The number of drivers who have been given penalty points has decreased by 24% in 2014 and by more than 40% from 2010 to 2014. The figures were a result of a free research conducted by the BBC Radio 5 station for a live show—36 out of 43 police forces throughout England and Wales were forthcoming with the relevant data.
The figure seems rather encouraging, but apparently this does not suggest a sea change in drivers’ attitudes toward mobile phone use behind the wheel, but rather that they are just being fined less.
The Department of Transport of the UK had in fact studied the attitude of drivers towards mobile phone misuse and this (earlier) research actually showed that 1.1% of drivers in England and Scotland had been seen holding their phone while driving and a further 0.5% were seen with the phone to their ear.
The research suggests that there is a rather high number of offenders not being caught and not being fined, thus raising doubt as to the reality of any fundamental change in drivers’ attitude.
The Institute of Advanced Motorists (IAM) is of a similar opinion; the fact that fines did not visibly increase merely suggests that motorists are still disregarding the law as most drivers have little fear of being caught. Neil Greig, director of policy and research for IAM, disclosed that around 470,000 motorists are using mobile phones illegally, and in actual fact 72,000 tickets and 99,000 courses undertaken is still a very small number of penalty sanctions for such a dangerous habit.
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Topics: mobile phone misuse, mobile phone use policy, Safety, distracted driving, mobile phone use behind the wheel

Why mobile phones aren't the only distraction for drivers

by Eleonora Malacarne on Apr 30, 2015 10:00:00 AM

No doubt, driving and mobile phone use/misuse have been strongly emphasised over the last few years and, as a consequence, mobile phones have become synonymous with distraction for drivers
If on one hand it is true that mobile phone misuse, behind the wheel, is now viewed by most people as an antisocial behaviour—countries have banned at least its handheld use and there are continuously running public awareness campaigns—on the other hand, despite the drivers having been educated on mobile phone use/misuse, the number of road accidents due to distraction has not decreased.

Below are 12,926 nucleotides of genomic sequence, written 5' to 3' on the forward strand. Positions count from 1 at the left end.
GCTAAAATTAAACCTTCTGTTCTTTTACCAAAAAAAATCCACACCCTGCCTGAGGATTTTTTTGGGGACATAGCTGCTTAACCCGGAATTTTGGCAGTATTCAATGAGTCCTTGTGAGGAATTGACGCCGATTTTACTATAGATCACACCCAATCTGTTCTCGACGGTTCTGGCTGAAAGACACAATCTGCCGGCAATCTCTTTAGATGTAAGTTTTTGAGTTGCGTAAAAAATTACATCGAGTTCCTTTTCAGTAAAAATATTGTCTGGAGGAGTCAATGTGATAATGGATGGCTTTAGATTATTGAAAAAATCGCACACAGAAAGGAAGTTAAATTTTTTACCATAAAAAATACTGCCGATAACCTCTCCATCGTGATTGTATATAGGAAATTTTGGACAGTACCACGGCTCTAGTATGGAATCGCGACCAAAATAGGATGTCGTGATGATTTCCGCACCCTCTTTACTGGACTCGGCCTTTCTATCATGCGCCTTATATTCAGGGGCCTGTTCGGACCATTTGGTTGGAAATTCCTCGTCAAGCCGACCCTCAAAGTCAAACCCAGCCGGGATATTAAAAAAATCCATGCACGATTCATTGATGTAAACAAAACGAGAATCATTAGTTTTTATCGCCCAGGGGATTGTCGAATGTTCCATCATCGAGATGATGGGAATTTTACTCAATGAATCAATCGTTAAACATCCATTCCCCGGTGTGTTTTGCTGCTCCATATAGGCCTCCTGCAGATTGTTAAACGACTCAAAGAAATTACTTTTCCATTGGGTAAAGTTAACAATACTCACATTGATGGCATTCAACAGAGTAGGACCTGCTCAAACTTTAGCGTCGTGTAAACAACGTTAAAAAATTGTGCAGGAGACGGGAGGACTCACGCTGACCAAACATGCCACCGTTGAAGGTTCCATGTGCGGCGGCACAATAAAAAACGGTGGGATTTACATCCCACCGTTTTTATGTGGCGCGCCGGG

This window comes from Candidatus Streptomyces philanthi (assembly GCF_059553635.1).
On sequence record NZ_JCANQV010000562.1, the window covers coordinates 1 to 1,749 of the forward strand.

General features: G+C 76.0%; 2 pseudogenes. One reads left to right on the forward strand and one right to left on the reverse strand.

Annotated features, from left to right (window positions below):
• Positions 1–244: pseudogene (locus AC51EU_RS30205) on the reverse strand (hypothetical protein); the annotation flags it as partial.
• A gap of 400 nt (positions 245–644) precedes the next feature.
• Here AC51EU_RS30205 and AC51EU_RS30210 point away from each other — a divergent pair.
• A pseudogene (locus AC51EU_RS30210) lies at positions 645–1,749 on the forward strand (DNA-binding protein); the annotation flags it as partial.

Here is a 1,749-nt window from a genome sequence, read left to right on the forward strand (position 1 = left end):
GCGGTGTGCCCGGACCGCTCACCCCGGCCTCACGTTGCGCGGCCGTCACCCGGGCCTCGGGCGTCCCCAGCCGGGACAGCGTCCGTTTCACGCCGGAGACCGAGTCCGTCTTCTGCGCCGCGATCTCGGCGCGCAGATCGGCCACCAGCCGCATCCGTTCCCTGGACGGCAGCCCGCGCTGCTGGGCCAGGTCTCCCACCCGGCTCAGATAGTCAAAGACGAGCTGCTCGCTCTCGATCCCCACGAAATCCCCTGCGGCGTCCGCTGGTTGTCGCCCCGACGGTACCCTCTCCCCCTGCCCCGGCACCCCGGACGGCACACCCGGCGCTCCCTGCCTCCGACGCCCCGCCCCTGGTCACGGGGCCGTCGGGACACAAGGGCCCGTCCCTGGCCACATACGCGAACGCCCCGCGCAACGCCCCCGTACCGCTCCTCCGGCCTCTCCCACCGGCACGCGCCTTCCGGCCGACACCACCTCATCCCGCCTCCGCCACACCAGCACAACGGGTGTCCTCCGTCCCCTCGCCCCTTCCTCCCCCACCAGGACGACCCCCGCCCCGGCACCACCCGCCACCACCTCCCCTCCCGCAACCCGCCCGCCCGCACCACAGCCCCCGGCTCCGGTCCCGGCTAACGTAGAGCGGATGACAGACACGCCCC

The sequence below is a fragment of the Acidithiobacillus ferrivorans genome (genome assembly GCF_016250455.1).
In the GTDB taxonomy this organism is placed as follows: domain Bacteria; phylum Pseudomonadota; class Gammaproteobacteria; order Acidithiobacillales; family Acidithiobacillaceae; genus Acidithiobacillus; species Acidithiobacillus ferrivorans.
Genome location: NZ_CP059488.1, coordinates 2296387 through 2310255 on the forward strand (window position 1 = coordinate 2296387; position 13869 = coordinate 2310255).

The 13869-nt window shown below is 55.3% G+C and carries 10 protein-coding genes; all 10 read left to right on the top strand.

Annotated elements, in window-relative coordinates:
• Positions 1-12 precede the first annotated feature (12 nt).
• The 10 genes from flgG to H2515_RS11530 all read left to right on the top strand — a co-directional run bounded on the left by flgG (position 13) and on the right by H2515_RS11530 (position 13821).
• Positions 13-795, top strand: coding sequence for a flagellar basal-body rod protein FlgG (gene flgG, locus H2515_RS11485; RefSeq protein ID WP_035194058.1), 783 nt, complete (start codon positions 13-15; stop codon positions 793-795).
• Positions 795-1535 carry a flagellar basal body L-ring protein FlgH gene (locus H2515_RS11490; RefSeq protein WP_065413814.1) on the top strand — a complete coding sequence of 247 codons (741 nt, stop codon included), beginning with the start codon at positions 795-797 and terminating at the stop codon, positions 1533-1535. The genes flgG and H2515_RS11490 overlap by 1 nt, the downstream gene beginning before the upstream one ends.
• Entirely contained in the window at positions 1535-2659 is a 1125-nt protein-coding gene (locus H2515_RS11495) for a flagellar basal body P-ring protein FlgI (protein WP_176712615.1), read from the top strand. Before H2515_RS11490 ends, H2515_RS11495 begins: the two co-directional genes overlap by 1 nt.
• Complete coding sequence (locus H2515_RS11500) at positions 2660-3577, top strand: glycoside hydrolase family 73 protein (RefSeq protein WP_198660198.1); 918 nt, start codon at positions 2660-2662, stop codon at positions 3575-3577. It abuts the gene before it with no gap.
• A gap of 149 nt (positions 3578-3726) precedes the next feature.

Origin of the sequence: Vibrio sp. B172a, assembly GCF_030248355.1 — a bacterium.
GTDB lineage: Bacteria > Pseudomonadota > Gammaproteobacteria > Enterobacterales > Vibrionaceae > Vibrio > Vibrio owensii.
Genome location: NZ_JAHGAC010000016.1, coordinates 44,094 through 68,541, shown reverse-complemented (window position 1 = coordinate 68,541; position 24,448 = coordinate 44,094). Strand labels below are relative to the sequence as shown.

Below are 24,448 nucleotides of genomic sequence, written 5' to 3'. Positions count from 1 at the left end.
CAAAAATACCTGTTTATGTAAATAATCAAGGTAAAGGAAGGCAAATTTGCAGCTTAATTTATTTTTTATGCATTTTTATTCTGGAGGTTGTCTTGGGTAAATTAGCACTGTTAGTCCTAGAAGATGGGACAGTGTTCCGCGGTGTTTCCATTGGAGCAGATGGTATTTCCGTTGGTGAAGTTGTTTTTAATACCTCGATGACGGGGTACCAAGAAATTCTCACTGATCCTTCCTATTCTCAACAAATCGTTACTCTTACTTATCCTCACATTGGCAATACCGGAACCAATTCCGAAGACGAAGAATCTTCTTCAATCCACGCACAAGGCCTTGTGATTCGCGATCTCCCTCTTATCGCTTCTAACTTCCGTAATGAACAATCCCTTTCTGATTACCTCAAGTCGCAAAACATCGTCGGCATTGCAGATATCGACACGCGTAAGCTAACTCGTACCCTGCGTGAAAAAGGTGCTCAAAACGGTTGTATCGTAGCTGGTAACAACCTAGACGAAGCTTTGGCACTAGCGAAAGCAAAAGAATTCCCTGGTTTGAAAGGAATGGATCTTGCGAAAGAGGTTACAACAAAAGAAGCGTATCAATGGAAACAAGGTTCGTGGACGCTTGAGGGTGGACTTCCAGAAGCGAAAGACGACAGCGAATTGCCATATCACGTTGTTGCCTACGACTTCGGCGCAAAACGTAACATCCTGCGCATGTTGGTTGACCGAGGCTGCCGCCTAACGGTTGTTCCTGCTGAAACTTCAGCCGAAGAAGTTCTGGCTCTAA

According to the Insurance Institute for Highway Safety (IIHS), in America, a news article in the US based newspaper—The Suffolk Sun, back in 1914, reported that the local police department had started using motorcycles not only to catch drivers speeding excessively, but also drivers who were “not looking forward” or who were even “reading mail while driving”. Furthermore, according to the IIHS, after car radios started to appear in the 1930s, local legislators in some states tried to place restrictions on the installation of car radios, but were unsuccessful. In the 1970s, research suggested that 15% of vehicle crashes were caused by driver distraction/inattention.
So, it is safe to say that distracted driving is nothing new, but has probably increased over the years as automobiles and the number of drivers have increased—the modern pace of living pressures us into multitasking as well, and the ability to switch off from daily worries grows more difficult.
Information gathered by the National Highway Traffic Safety Administration (NHTSA) in 2012, and quoted by the IIHS, stated 3,328 people had died in distraction-related crashes in 2012 and mobile phone misuse contributed to 12% of them. This means a large proportion, 88%, of crashes involved other kinds of driver distraction. We might not contemplate, too often, upon what they are, exactly, but: talking with other passengers, eating or drinking behind the wheel, trying to adjust climate control, turning the radio system on or off, searching for a CD in the car (or trying to open its case) are all common examples of driver distraction.
So, while we have to keep an eye on mobile phone use, minimising it as far as possible, and operating it only during pauses from driving (because hands-free mobile devices are still a source of distraction) we still have to pay maximum attention to the road as there are plenty of other activities that can steal our attention—surely there are a large number of crashes that are distraction-related and, for whatever reasons, the actual source of which, are not well publicised.

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Topics: mobile phone misuse, mobile phone use, Safety, distracted driving, distraction for drivers, distraction behind the wheel

2014: a worrying hike in fleet driver fines

by Eleonora Malacarne on Apr 3, 2015 10:00:00 AM

Despite the stress given to the importance of driving safely and the increased sensitization campaigns about the dangers of speeding and distracted driving, the year 2014 has seen a significantly higher number of fleet driver fines, of drivers committing road traffic offenses.